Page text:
Academic Writing in English

Topics: Citation, Parenthetical referencing, Bibliography Pages: 13 (2075 words) Published: April 1, 2014
Academic Writing in English∗
Dr Radu Negoescu, RKC
January 22, 2012

Contents
1 Introduction

2

2 Common English mistakes

2

3 Academic writing
3.1 Structure . . . . . . . . . . . . . . . . . . . .
3.2 Clarity . . . . . . . . . . . . . . . . . . . . . .
3.3 Citations . . . . . . . . . . . . . . . . . . . .
3.3.1 Referencing using the Harvard method
3.3.2 Conventions for the Bibliography . . .
3.4 Assignment front cover . . . . . . . . . . . . .
3.5 Presentation of your assignment (checklist) .

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Ver. 1.23, January 22, 2012

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1

Introduction

Academic writing, and in particular academic writing in English, can be quite different from other languages or undergraduate level writing. As such, Robert Kennedy College (RKC) and University of Cumbria (UoC) leaders of this programme decided to give you, as an MBALS student, a quick primer to academic writing in English.

This document is by no means extensive. Its main purpose is to help RKC and UoC students prepare high quality material for their required course-work in the MBALS programme, often in the form of essays. As such, a very concise list of guidelines is provided here, with pointers to more extensive pieces of work detailing different aspects of academic writing in English.

This document is structured as follows: in Section 2 we will review some of the most frequent mistakes made while writing in English, and we briefly discuss academic writing in particular in Section 3.

2

Common English mistakes

In this section we give you a quick overview of the most common mistakes found in student submitted works, which have an impact on the final quality, and thus mark, of the papers.

Spelling
Some people are better than others at detecting typographical mistakes. As long as you have an occasional typo or two in your document, it should be ok. However, if each paragraph has a mistake, things are much more serious. Always use a spell checker, it will at least help you eliminate most of the accidental typos, even if it will not detect things like ”spot” and ”spit”. In what concerns the British versus American spelling, either is accepted, but do be consistent! If you spell neighbor, also spell labor, and not labour. Research the internet for ”spelling differences between British and American English” for a more detailed look at this issue.

Contractions
Do not use verbal contractions in writing, such as:
• can’t - always use cannot or can not,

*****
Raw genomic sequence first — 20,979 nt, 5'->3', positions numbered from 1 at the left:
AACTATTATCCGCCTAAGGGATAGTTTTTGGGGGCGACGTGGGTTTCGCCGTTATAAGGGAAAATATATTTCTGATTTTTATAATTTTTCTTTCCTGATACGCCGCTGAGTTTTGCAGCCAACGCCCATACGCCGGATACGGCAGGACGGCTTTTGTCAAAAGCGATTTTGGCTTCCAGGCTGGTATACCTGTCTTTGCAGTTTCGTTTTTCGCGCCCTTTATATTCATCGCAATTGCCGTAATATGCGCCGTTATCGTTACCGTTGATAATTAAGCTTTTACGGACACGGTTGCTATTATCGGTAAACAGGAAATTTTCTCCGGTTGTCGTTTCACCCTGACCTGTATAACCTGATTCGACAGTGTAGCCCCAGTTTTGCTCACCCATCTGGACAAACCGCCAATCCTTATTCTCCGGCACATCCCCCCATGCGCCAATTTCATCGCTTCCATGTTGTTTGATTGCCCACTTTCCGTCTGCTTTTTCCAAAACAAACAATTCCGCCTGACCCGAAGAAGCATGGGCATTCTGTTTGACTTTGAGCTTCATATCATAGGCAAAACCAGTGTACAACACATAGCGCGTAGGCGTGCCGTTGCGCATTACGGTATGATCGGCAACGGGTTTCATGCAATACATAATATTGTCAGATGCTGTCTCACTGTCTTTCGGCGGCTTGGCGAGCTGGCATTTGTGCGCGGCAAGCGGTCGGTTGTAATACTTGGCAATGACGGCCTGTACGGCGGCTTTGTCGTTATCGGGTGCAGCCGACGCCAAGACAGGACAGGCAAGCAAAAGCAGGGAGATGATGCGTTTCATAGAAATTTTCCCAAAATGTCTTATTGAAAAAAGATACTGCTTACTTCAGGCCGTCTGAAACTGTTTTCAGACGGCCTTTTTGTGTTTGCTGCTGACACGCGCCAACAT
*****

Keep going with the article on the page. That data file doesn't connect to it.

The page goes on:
2

• don’t - always use do not or does not,
• we’ll or I’ll - always use we will or I will / I shall , • wouldn’t - always use would not.

Sound-alikes
Be aware of words or phrases that sound alike and are written differently, as you form the idea in your mind your fingers might trick you into writing the incorrect form. Examples include:
• they’re - their ,
• it’s - its,
• we’ll - will ,
• suites - suits,
• he’s - his.
You will notice that if you consistently avoid verbal contractions, you are much more likely to be safe from this kind of error.

3

Academic writing

There are many factors that influence the way one should write an academic paper. They range from venue (journal, conference, letter, essay, etc.) to academic field (computer science, economics, law, etc.). For our particular case we will consider essay writing, not intended for publication in peerreviewed venues, but instead aimed at convincing your module tutor(s) of your command of the material presented in the course and the achievement of the learning outcomes.

In many cases, English is not your mother tongue. A study by Santos (1998) looked at the way professors reacted to academic writing of nonEnglish speakers. Although the study was limited to only two 400-words essays...

Citations: “it has been argued by Smith (1998), however, that...”
When a less direct reference is made to one or more authors, both name
and date are bracketed, with the references separated by a semi-colon, as in:
“several authors have noted this trend (Carr, 1989; Grundy,
2000; Kemmis, 2001)”
When the reference is to a work of dual or multiple authorship, use only
surnames of the abbreviated form, as in:
“Salter and Tapper (1991)” or “Broadfoot et al
“Smith (1994a, 1994b)”
For direct quotations, you should include page numbers in the reference,
as in:
“Jones (2001:57)”
“Gardner and Lunzer (cited in Beard, 1987) suggest...”
Brief quotations should be incorporated in the text of the assignment,
Wells, G. (1997) The Meaning Makers. London:
Hodder & Stoughton.
Blyth, W.A.L. (1990) “Social Demands and Schools’
Responses”
O’Hear, A. (1999) “Learning One of Life’s Mysteries”. The Times Education Supplement. 29th June
1990: 20.
The Times Education Supplement. (1993) “Call for
Nursery Expansion”
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